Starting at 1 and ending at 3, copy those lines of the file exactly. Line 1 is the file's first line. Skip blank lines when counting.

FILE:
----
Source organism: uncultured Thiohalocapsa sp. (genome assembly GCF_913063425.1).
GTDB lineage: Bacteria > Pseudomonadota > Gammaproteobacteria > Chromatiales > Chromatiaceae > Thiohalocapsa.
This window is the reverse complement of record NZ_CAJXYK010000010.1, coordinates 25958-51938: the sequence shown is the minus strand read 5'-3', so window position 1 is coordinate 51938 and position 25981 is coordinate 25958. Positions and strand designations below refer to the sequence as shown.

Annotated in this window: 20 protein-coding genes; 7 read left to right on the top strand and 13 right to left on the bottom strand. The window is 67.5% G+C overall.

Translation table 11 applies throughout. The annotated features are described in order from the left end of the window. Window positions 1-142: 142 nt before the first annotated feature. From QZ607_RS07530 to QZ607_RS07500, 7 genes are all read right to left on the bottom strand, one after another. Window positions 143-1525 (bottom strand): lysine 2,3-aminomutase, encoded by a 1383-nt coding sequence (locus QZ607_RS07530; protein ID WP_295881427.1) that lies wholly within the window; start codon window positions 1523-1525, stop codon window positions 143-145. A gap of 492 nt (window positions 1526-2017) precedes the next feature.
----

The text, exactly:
Source organism: uncultured Thiohalocapsa sp. (genome assembly GCF_913063425.1).
GTDB lineage: Bacteria > Pseudomonadota > Gammaproteobacteria > Chromatiales > Chromatiaceae > Thiohalocapsa.
This window is the reverse complement of record NZ_CAJXYK010000010.1, coordinates 25958-51938: the sequence shown is the minus strand read 5'-3', so window position 1 is coordinate 51938 and position 25981 is coordinate 25958. Positions and strand designations below refer to the sequence as shown.